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Budget scorekeeper starts releasing estimates for Democrats' massive spending plan

The Hill logo The Hill 11/10/2021 Aris Folley
Speaker Nancy Pelosi (D-Calif.) looks at a letter from Rep. Peter DeFazio (D-Ore.) addresses reporters during her weekly press conference on Thursday, October 28, 2021. © Greg Nash Speaker Nancy Pelosi (D-Calif.) looks at a letter from Rep. Peter DeFazio (D-Ore.) addresses reporters during her weekly press conference on Thursday, October 28, 2021.

The Congressional Budget Office (CBO) has begun releasing new estimates of portions of Democrats' sweeping trillion-dollar social spending package after House leadership recently held off on voting on the plan amid pushback from moderates who called for the information.

The nonpartisan budget scorekeeper began releasing estimates for funding legislation crafted by four of the 13 House committees that worked together over the summer to craft the massive bill, an essential component of President Biden's legislative agenda.

The agency, tasked with producing formal cost estimates for congressional legislation, scored the potential budgetary effects of funding legislation drafted by the House Veterans' Affairs, Small Business, Homeland Security, and Science, Space and Technology committees.

The office estimated the legislation scored so far would amount to direct spending outlays totaling $20.5 billion from 2022 to 2031. It is expected to score the overall bill in the coming weeks.

The spending would cover proposed funding for a wide range of investments, including infrastructure improvements to the Department of Veterans Affairs and National Aeronautics and Space Administration, air quality and climate research, increasing federal contracting opportunities for small businesses, and improving federal system security.

The party plans to primarily pay for the investments using tax increases targeting high-income households and corporations.


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The CBO said the funding in those areas scored would not add to the deficit after 10 years, complying with a key rule for a tricky process known as budget reconciliation that Democrats are using to pass the bill through Congress.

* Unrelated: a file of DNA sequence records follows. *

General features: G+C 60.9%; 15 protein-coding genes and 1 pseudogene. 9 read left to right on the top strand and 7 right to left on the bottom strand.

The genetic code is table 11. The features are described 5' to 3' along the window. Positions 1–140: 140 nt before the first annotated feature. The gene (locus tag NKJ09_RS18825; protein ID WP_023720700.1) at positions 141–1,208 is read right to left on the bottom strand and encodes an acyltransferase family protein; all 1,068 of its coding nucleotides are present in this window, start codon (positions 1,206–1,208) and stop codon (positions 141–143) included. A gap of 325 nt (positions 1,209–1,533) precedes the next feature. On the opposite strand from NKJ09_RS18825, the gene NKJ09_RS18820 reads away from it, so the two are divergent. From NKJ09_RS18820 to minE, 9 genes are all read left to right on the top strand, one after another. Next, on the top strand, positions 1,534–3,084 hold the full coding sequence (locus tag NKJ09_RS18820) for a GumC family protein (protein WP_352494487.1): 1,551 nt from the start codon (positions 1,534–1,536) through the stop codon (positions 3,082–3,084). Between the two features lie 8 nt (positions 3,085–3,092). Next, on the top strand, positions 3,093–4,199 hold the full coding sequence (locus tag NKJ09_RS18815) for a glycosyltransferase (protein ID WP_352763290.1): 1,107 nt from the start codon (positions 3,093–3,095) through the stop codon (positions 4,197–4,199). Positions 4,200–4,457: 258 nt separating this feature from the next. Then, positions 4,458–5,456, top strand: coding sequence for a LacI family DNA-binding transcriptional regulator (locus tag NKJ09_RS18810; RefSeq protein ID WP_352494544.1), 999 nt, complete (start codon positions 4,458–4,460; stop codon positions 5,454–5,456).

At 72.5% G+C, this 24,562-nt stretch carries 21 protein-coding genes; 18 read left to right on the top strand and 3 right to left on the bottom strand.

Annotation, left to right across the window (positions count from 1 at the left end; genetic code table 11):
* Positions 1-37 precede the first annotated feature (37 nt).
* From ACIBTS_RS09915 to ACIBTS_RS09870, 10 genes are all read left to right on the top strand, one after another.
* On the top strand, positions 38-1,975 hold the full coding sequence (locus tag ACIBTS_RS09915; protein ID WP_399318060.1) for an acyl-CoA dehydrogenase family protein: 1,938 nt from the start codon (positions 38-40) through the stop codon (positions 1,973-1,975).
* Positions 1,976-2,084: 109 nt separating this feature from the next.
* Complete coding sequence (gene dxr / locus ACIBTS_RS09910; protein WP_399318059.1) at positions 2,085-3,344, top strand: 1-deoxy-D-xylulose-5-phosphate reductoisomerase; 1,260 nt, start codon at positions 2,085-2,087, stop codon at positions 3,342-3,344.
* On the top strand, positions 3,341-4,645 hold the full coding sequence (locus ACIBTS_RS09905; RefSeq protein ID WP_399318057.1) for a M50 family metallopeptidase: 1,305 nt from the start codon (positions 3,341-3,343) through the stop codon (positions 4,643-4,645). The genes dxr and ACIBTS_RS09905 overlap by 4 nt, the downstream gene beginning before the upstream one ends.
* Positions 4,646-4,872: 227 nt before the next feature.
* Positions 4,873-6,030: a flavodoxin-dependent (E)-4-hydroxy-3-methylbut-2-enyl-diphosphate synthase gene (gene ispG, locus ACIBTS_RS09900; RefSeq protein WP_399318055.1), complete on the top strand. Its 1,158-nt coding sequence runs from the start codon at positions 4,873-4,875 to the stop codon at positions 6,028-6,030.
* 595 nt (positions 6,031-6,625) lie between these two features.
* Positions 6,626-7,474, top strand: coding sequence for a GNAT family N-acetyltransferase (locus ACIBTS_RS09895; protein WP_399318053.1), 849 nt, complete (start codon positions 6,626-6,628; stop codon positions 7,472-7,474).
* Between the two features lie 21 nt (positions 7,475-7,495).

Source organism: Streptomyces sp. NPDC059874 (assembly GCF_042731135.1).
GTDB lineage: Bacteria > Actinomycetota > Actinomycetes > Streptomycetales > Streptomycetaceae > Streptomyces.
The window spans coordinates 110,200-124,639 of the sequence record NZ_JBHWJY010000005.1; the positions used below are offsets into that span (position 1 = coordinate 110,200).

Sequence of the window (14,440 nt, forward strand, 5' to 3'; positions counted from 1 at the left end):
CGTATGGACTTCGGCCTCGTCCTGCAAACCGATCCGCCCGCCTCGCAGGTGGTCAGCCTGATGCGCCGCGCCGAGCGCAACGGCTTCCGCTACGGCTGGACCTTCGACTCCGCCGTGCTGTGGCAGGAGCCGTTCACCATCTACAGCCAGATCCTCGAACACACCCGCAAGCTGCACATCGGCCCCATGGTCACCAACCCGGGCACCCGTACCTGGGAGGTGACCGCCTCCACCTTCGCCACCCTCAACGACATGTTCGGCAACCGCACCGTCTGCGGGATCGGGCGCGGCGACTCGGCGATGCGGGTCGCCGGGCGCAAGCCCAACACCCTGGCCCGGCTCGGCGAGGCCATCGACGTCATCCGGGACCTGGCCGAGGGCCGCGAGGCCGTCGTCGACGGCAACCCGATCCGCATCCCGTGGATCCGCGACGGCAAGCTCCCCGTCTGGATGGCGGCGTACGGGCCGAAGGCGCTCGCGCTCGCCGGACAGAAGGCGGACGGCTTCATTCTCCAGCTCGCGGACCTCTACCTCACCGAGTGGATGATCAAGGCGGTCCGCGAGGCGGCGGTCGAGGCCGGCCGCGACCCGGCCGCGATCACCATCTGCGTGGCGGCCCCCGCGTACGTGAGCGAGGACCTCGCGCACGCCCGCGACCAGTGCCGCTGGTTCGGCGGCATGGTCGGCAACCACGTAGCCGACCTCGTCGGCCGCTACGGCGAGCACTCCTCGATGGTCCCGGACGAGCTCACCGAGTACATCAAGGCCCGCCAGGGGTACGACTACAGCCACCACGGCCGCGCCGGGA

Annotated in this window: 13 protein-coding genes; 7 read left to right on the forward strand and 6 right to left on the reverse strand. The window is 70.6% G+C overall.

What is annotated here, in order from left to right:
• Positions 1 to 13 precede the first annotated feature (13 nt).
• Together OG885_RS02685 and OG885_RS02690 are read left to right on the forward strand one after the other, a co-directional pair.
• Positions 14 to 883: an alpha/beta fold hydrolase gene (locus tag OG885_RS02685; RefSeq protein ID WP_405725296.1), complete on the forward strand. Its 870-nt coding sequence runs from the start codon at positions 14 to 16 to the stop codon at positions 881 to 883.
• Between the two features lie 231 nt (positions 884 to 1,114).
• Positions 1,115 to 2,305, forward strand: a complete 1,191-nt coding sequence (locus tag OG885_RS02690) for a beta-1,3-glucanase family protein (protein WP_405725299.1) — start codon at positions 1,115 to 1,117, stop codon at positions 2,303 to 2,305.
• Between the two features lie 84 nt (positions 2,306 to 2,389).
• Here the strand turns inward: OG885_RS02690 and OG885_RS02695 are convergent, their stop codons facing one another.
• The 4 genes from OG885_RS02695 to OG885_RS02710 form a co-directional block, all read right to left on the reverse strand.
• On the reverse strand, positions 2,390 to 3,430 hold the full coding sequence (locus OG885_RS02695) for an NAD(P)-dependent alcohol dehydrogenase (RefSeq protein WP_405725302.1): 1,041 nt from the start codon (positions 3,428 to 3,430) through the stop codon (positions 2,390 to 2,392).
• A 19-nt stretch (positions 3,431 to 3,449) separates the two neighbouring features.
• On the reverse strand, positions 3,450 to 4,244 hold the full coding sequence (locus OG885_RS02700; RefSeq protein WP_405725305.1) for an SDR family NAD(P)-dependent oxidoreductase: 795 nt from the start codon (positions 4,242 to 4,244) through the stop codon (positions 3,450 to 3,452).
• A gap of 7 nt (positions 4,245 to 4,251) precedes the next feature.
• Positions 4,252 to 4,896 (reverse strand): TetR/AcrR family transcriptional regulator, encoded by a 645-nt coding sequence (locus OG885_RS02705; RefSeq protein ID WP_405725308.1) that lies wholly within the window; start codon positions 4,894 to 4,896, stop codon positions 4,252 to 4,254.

The maneuver, which Republicans also used to pass former President Trump's tax law in 2017, will allow Democrats to pass the bill in the evenly split Senate with a simple majority, letting them bypass a likely GOP filibuster to approve the measure.

The bill isn't expected to fetch any votes from Republicans in either chamber, so Democrats will need nearly every party member in the House and all party members in the Senate to pass the partisan package.

But staying united amid spending negotiations has been difficult for Democrats in recent months as different factions debate the size and scope of the reconciliation plan.

Party leadership had initially planned to pass the large spending bill last week, but its passage was ultimately delayed amid pushback from moderates who demanded more data from the CBO before voting on the bill.

At the time, Democratic Reps. Ed Case (D-Hawaii), Josh Gottheimer (D-N.J.), Stephanie Murphy (D-Fla.), Kathleen Rice (D-N.Y.), and Kurt Schrader (D-Ore.) said in a statement on late Friday that they were committed to voting for the plan as long as "fiscal information" from the CBO is "consistent" with top-line information for revenues and investments from the White House.

But they also added that should the data be "inconsistent" with numbers from the White House, they would instead work with their party to "resolve any discrepancies in order to pass the Build Back Better legislation."

It remains unclear when the bill, which leadership initially aimed to pass in September and whose passage has been delayed several times since, will pass in the House amid the stalemate.

Updated Nov. 11, 10:47 a.m.

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